Mr Brown says he does not want the plans to jeopardise jobs or business
Trade unions have given a cautious welcome to Gordon Brown's plans to introduce a law giving new rights to agency workers.
Unions have been calling for ministers to act on complaints of poor pay and conditions among agency staff.
The PM said it was not fair that agency workers can be paid less than the employed staff they work alongside.
But business leaders say the plans will put employers in an impossible position and reduce job opportunities.
The prime minister turned his attention to agency workers as he outlined his legislative programme for next year.
He told MPs the government was committed to flexibility and fairness in the workplace and would do nothing that jeopardised jobs and businesses taking on workers.
"But most people agree that it is not fair that even after months in the job, agency workers can currently be paid less than the staff they work alongside - and as a result permanent staff can feel they are being unfairly undercut," he said.
Business Secretary John Hutton will bring forward legislation "subject to an agreement between employers and employees and in Europe", he said.
This would "for the first time ensure new rules for fair treatment of agency workers here in Britain".
The unions have accused the government of blocking European legislation on the issue.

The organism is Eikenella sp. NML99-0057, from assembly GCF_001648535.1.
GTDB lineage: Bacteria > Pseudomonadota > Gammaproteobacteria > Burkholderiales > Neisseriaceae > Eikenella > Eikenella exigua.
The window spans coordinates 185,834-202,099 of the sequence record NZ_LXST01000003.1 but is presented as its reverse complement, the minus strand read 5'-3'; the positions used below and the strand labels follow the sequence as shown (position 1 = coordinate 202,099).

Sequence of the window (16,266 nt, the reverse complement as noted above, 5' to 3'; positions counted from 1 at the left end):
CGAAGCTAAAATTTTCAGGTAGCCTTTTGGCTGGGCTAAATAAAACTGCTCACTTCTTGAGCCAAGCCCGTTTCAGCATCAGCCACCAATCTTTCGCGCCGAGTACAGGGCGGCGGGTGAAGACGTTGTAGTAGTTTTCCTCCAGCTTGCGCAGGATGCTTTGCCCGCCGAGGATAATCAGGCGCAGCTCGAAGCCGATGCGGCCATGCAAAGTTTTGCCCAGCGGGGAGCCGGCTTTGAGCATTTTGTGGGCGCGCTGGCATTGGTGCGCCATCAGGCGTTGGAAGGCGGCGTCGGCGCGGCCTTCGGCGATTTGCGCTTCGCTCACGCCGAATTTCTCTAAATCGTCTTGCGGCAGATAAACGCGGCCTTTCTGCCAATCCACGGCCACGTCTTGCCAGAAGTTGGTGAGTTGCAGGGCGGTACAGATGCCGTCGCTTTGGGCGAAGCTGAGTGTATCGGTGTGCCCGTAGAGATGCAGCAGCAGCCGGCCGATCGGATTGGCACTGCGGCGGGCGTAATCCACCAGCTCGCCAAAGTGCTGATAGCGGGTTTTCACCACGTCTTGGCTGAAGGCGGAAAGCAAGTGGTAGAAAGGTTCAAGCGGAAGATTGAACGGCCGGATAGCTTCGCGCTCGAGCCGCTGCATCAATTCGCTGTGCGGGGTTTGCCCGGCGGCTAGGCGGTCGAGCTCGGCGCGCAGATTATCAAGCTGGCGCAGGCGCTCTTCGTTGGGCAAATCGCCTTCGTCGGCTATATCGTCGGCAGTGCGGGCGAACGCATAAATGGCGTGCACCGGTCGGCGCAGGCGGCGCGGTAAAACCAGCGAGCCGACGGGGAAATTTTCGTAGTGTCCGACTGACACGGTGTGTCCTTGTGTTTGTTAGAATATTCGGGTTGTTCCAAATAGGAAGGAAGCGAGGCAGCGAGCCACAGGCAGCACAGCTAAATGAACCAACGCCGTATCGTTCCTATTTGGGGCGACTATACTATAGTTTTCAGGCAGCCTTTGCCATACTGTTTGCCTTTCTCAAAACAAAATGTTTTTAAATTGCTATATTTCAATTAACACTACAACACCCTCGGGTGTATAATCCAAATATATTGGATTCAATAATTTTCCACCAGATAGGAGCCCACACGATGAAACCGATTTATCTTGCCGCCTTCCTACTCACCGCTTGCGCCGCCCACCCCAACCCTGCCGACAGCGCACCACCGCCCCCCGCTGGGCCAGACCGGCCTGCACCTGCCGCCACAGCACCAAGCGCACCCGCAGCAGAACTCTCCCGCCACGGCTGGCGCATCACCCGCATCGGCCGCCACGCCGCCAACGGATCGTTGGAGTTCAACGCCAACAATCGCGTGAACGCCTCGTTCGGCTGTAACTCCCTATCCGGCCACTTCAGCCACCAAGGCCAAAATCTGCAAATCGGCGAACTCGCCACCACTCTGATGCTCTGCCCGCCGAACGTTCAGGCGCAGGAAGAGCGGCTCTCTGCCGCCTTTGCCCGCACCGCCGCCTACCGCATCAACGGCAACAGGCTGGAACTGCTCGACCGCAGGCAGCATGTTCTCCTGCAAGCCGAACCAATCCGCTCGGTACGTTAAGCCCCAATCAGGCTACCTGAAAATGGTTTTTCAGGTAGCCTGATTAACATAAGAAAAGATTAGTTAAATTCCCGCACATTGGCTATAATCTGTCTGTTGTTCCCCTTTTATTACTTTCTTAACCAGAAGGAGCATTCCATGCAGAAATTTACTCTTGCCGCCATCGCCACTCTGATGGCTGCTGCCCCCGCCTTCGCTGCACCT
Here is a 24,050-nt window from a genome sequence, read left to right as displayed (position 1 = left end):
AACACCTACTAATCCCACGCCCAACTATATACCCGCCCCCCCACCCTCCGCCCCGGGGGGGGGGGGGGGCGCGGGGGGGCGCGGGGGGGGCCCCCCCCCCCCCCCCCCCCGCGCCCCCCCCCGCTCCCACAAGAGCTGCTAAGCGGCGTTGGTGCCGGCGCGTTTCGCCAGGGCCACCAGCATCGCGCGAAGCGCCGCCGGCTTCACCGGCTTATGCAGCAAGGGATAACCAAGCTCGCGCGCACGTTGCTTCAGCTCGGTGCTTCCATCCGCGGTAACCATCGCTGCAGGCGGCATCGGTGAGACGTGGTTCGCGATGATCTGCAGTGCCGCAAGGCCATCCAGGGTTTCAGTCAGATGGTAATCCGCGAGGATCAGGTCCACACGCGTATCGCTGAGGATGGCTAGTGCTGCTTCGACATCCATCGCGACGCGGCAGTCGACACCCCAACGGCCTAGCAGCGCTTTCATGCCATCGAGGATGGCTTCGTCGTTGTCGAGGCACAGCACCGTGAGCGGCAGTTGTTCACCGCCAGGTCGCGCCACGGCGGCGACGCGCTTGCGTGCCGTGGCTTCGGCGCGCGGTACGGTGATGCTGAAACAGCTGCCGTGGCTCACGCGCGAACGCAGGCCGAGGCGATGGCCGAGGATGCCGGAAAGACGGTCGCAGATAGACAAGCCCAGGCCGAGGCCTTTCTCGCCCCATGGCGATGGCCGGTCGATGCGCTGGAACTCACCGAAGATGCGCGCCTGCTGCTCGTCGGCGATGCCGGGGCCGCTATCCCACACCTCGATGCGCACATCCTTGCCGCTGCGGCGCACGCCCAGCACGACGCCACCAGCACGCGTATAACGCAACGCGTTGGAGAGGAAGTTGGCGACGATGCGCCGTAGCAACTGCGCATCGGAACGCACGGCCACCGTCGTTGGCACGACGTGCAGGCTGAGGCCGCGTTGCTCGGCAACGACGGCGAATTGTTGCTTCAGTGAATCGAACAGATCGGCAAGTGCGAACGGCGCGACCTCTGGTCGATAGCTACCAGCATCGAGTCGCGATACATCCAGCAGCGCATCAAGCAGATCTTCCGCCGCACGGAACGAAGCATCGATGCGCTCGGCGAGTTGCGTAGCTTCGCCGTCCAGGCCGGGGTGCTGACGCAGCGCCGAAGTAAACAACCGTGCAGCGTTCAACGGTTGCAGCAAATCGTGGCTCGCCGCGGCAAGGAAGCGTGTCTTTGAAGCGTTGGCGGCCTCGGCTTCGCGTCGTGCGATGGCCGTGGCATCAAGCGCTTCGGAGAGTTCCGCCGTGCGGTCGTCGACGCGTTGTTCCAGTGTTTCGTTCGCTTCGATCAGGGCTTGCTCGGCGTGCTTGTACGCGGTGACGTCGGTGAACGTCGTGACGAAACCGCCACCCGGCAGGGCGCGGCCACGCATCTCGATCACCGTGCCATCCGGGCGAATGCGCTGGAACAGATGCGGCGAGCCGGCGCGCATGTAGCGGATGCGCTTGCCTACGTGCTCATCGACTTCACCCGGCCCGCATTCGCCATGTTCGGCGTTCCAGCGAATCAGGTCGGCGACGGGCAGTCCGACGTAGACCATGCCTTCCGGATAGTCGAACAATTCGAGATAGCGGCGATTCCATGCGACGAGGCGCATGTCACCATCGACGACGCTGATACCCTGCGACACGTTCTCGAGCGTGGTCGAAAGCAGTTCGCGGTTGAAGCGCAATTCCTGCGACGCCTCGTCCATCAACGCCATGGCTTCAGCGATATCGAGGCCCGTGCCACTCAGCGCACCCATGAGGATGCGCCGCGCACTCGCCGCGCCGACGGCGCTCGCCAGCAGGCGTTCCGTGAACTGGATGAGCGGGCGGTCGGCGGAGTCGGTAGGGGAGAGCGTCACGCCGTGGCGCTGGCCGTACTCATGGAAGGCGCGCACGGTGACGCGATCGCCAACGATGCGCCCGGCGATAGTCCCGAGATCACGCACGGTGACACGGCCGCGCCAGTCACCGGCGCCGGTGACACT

But TUC general secretary Brendan Barber said he welcomed Mr Brown's "clear recognition that agency workers get a raw deal and that there is a need to make life fairer for agency workers".
"Unions will now step up their campaign to secure proper protection and a fair deal for agency workers," he said.
Billy Hayes, general secretary of the Communications Workers Union, said he was pleased to hear "such a positive statement" coming from Mr Brown.
"There remains a lot of detail to be agreed but this is a positive step in bringing equality of rights to over a million of the most vulnerable workers and their families," he said.
But Chris Hannant, head of policy at the British Chambers of Commerce, opposed the move.
"The UK labour market's flexibility has been one of the major reasons the economy has performed strongly and created so many jobs over the last decade," he said.
"Proposals that undermine the advantages of this flexibility will not only damage employers, but will reduce job opportunities for those people that the proposals seek to protect."
Alan Tyrrell, employment chairman of the Federation of Small Businesses, said the measures proposed would put firms "in an impossible position".
"You can't have an extension of flexible working and at the same time clamp down on the means by which many small businesses cope with it, which is often through temporary workers."
Miles Templeman, director general of the Institute of Directors, said: "We remain opposed to any changes that will damage the flexibility of the UK's labour market."
The institute added that any qualification period for giving agency workers new rights must be counted in months, rather than weeks.
Mr Brown is urging unions and business groups to take part in a commission to decide on agency workers' rights.